Selection of the operational modes of the phased array neurovascular coil 50 is made in the coil interface 100 unit by the use of PIN diode RF switches, as further described below. The following table defines the relationship between signal inputs 102 to the coil interface 100 and outputs, e.g. port #2-6, from the coil interface 100.
Head Q (high res)
Head Q (high speed)
In the table above, Head I refers to the in-phase MR signal from the birdcage coil 60, Head Q refers to the quadrature MR signal from the birdcage coil 60, Cspine refers to the combined MR signals from the posterior cervical spine coils 70, ANT SUP refers to the MR signal from the superior anterior neck coil 80, and ANT INF refers to the MR signal from the inferior anterior neck coil 90.
As shown in FIG. 2A, the coil interface 100 is coupled to DC power supplies, +15V and −15V, from the MRI system. The electrical schematic of FIG. 2A also includes a number of inductors, labeled as “RFC”s, that function as RF chokes. The RF chokes are preferably self-resonant at approximately 63.87 MHz. For example, the RF chokes may be obtained from J. W. Miller, part no. RFC-50.
The birdcage coil 60 and the coil interface 100 are designed so that the two quadrature signal components from this coil element may selectively be combined into a single signal for simultaneous use with the other three coil elements. This provides coverage of the entire volume within the quadrature neurovascular array 50 using a total of four simultaneous data acquisition channels [receivers] from the MRI system. In addition, by combining the two quadrature signal components, a preferred embodiment allows for applications employing a single FAST receiver, where only one of the available phased array receivers has the FAST data acquisition capability.
When the brain or the brain, brain stem, and cervical region of the spinal cord, for example, are to be imaged with the highest possible image signal to noise ratio and uniformity, another mode may be used. Specifically, the coil interface 100 directs the two quadrature components of the MR signal from the tapered birdcage coil element 60 into two separate receivers for optimum results. An advantage of this feature is that it preserves the ability to simultaneously cover the entire region from the aortic arch to the top of the head in one phased array acquisition, enables the use of one high performance receiver channel for complete acquisition of images from the brain, and yet enables the highest degrees of resolution, signal to noise ratio, and uniformity to be obtained from the brain, and associated neurological areas of interest by acquiring the data from the two quadrature modes of the tapered birdcage coil element through two separate receivers.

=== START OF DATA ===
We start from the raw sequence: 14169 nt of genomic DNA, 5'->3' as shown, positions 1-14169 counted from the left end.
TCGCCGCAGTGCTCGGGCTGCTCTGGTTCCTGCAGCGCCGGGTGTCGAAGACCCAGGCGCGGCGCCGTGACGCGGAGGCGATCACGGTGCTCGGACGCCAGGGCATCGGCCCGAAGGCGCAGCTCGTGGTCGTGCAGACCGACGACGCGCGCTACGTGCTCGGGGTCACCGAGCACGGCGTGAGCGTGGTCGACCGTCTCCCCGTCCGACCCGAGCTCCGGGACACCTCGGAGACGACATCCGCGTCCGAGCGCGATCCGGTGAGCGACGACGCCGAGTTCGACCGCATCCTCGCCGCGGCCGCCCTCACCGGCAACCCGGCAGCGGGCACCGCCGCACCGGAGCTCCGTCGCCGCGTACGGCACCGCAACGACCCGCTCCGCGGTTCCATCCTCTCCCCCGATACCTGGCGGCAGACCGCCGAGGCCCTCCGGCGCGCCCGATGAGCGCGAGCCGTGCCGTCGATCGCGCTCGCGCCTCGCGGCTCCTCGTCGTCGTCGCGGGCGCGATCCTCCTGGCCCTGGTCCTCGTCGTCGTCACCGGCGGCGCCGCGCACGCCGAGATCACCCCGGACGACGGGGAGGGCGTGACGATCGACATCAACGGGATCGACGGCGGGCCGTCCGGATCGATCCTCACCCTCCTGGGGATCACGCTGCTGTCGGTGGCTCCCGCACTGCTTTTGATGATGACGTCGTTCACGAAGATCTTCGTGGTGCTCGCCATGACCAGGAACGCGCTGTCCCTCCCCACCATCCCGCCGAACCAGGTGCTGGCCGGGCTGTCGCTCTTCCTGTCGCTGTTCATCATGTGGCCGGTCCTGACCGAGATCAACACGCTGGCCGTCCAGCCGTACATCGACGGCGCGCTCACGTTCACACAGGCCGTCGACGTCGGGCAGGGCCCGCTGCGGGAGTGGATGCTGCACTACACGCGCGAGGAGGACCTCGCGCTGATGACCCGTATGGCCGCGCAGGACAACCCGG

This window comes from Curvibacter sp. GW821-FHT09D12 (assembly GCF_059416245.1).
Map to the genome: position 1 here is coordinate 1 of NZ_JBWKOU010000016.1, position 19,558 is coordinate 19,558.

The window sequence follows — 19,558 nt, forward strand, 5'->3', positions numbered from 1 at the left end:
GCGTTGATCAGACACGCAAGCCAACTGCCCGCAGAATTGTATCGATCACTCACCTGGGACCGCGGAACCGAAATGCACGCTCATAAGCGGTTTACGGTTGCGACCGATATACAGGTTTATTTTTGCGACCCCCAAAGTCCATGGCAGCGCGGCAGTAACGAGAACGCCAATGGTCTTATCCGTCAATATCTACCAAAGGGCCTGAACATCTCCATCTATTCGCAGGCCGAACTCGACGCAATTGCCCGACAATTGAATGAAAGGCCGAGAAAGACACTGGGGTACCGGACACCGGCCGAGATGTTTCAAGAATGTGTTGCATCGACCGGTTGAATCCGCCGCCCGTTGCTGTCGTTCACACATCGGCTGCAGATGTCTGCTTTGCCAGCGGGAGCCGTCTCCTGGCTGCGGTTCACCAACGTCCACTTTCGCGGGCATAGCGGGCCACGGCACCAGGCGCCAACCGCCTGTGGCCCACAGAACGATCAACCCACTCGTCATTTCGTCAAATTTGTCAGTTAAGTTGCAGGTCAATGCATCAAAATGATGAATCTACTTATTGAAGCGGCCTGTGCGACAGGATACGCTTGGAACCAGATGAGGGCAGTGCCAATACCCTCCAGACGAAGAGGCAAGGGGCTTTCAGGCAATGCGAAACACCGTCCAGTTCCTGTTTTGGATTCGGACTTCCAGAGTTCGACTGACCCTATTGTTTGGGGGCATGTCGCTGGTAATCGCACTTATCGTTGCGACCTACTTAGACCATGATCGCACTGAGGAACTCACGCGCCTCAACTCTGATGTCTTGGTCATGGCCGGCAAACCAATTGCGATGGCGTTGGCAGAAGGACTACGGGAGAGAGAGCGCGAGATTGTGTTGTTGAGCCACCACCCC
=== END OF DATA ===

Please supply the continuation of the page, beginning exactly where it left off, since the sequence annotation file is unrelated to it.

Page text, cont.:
The coil interface 100 supports distinct imaging functions by automatic selection of the optimum assembly of the array coil elements. As described below, the coil interface 100 may be remotely configured, i.e. the state of one or more PIN diode RF switches may be set, based upon inputs from the MRI system console. Examples of distinct imaging modes that may be supported a coil interface, such as the coil interface shown in FIGS. 2A and 2B, include: NEUROVASCULAR, HIGH RESOLUTION BRAIN, HIGH SPEED BRAIN, HIGH RESOLUTION BRAIN AND CERVICAL SPINE, CERVICAL SPINE, and VOLUME NECK.
Each of these modes is preferably activated by selecting the appropriate Coil Name from the coil selections on the console of the host MRI system when prescribing the scan. By way of the coil interface 100, the needed coils and the signal combining method are activated for the selected mode, and the unused coil elements are electronically disabled to optimize image quality and minimize artifacts. Each mode has a distinct method of operation as described below.